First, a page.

• Customers – The OIG discussed the seller’s safe harbor reporting requirements for cost-reporting providers and other types of buyers and gave no indication that its opinion was limited to one class or the other. Thus, it appears that the Advisory Opinion gives a green light to this kind of discount arrangement whether applied to hospitals, ambulatory surgery centers (ASCs), physician offices, or other kinds of providers.
  • Capital equipment – Without comment, the OIG specifically noted in a footnote that none of the products on which rebates could be earned were capital equipment. So at least for the purposes of this Advisory Opinion, the OIG’s analysis seems to apply only to aggregated purchases of items that would not be treated as capital costs.
  • Separately reimbursable – There is no indication in the Advisory Opinion that the OIG considered it relevant whether any of the products would be separately reimbursable, or if all of the products would have been paid under a prospective payment or procedural fee schedule methodology.
  • The opinion addresses “all of the Requestor’s surgical supplies and devices.” Because the Requestor is described as a seller of “pharmaceutical products, surgical equipment, vision aids, and related products,” it may be reasonable to assume that the products subject to the rebate may include any of those kinds of products that might be used in connection with a surgery. Many pharmaceuticals are separately reimbursable in a physician’s office or ASC, and some ophthalmological surgeries take place in these settings. Thus, it may be reasonable to surmise that aggregate volume discounts of this kind – involving across-the-board percentage rebates that can be applied to all of the products – may be used for mixtures of products that are separately reimbursable and paid under a prospective payment or procedural fee schedule methodology.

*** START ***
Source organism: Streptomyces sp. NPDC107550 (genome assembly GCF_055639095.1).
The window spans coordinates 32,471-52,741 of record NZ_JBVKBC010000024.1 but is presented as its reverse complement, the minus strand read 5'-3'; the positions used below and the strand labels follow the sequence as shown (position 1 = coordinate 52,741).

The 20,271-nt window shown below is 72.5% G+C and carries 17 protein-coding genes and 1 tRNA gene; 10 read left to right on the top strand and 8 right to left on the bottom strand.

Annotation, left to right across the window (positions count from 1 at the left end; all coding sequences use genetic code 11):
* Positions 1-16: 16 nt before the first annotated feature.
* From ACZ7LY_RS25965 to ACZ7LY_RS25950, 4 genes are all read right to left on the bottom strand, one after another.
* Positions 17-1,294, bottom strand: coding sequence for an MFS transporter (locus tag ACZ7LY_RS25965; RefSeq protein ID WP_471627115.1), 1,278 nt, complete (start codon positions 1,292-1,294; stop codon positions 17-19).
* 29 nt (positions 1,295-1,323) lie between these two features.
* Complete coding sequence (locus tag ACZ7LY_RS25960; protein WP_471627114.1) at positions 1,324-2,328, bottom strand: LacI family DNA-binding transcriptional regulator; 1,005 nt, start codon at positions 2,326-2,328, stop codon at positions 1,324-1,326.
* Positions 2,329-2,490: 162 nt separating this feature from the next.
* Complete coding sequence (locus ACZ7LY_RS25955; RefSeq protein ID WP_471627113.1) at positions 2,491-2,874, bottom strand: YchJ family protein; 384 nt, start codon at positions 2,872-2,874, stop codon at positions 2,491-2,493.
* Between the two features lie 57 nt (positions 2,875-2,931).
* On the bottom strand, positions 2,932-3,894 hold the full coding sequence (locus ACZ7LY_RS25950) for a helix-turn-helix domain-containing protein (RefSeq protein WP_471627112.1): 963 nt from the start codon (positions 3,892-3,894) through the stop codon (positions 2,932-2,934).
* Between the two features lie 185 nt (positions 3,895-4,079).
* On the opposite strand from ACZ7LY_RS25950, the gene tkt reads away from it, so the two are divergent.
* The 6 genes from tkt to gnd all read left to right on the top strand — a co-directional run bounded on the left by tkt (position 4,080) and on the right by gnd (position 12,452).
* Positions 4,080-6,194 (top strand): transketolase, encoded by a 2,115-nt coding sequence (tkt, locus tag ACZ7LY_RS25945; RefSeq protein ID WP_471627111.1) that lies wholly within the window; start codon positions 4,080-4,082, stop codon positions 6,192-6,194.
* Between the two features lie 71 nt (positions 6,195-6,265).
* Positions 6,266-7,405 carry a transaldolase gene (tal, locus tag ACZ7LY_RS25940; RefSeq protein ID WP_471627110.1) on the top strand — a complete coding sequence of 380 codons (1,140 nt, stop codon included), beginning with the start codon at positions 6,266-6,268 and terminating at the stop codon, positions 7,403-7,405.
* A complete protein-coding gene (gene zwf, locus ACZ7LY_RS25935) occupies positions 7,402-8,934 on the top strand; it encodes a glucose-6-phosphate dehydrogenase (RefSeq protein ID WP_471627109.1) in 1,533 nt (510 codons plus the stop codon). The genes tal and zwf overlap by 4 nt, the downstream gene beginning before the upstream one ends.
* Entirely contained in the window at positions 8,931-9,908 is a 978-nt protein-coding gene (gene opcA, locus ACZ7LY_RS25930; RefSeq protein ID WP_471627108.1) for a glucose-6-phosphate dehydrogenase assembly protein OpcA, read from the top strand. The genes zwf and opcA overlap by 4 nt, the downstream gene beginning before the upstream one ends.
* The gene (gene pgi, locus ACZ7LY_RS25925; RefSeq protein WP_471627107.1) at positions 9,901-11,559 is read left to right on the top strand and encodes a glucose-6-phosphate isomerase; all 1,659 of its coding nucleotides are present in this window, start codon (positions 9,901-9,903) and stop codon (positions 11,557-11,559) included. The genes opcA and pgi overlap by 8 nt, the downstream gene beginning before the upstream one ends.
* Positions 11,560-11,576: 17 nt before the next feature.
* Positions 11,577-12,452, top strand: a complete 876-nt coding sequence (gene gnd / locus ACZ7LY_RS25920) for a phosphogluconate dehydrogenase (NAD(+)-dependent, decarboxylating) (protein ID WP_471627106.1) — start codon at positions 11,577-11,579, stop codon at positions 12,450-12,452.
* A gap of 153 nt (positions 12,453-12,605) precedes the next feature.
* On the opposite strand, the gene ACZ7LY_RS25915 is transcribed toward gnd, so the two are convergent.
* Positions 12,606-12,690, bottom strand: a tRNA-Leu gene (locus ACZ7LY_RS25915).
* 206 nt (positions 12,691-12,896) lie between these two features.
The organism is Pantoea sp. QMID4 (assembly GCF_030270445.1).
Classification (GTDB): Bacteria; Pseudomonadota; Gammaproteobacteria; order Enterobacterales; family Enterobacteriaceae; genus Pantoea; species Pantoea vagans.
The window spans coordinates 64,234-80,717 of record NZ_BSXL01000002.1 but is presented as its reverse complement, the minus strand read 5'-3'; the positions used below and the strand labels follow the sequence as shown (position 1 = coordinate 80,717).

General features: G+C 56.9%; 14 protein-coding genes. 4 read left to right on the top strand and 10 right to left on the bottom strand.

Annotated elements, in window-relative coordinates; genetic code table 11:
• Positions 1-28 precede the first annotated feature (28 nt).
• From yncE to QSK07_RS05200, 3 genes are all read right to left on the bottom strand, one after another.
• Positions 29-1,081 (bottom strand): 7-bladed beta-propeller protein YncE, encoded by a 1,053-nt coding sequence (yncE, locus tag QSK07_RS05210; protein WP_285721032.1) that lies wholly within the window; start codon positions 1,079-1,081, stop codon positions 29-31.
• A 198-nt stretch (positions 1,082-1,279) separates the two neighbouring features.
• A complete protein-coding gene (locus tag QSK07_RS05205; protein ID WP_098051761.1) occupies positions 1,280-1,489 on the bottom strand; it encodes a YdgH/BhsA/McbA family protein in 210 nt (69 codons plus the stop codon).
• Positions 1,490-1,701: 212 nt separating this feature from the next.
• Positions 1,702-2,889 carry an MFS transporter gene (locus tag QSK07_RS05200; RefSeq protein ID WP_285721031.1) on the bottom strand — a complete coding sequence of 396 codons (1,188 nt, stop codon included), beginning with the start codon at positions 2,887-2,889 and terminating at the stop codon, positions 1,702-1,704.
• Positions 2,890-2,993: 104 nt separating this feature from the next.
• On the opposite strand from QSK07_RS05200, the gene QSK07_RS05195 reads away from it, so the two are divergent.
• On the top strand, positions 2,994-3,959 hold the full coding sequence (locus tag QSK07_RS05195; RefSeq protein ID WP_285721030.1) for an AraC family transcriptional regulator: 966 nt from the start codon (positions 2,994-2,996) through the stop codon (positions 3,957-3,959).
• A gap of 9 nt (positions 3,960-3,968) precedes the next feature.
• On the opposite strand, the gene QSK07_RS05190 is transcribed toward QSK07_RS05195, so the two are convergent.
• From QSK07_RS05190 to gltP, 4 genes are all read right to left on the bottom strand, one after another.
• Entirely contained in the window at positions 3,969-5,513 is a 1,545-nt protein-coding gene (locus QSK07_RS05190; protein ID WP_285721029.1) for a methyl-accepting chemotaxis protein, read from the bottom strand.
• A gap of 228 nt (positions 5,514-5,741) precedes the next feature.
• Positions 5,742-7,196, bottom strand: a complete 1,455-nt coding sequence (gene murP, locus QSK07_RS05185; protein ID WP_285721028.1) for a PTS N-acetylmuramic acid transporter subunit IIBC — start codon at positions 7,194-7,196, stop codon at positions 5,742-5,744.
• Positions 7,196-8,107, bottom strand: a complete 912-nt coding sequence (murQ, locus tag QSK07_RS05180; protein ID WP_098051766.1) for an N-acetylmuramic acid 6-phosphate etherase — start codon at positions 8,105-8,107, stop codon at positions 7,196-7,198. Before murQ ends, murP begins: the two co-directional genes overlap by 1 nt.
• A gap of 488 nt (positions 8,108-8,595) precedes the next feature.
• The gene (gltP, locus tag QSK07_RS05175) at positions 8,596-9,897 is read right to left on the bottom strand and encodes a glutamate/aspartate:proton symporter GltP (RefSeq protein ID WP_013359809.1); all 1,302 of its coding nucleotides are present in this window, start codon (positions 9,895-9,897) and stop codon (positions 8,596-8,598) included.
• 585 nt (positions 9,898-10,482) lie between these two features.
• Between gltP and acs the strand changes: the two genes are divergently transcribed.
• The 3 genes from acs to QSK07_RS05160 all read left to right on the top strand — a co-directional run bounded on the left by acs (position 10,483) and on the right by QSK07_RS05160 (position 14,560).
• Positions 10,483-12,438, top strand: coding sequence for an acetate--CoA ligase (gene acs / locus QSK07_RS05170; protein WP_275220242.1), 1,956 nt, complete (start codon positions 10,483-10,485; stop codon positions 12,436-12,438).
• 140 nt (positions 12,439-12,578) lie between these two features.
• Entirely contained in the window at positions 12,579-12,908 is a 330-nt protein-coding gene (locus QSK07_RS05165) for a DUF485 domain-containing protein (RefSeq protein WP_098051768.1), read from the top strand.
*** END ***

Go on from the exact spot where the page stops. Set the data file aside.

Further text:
• On the other hand, in prior enforcement actions and the OIG guidance, situations involving bundled pricing for separately reimbursable products have been subject to particularly strict government scrutiny. In this case, the opinion addresses “all of the Requestor’s surgical supplies and devices,” which, under most federal healthcare program methodologies, are not separately reimbursable (i.e., they typically are included in the payment for the surgery). Thus, caution still may be advisable for any volume discount arrangements involving aggregate purchases where separately reimbursable items are included; this caution might be mitigated if the provider were to reflect the discounted price in a reduced charge for the separately reimbursable item.

The OIG also found that the proposed arrangement satisfied the notification requirements for sellers required by the safe harbor. Specifically, the Requestor would provide:

  • “a program description to customers describing the terms of the rebate program and a notification that the customer may have obligations under the discount safe harbor to report the portion of the rebate applicable to federally reimbursed products”;
  • “invoices to customers . . . that would state that the items included on the invoice may be subject to a later rebate and thus may trigger reporting obligations to federal healthcare programs”;
  • “at the end of each calendar year . . . a year-end report that would include a summary of the customer’s total qualifying purchases, an explanation of the rebate program tier for which the customer qualified, and a calculation of the total rebate to which the customer is entitled.”

As noted above, the OIG seemed to think it important that this reporting would show the buyer that in essence each individual product subject to the rebate should receive the same percentage rebate.

Finally, it is important to note that while the OIG does consider whether the arrangement is a “bundle” for purposes of the discount safe harbor (and ultimately concludes it is not) the opinion does not address in any way (1) whether the arrangement qualifies as a bundled sale as that term is defined for purposes of the Medicaid Drug Rebate Program, or (2) how the arrangement should be treated in government price reporting calculations.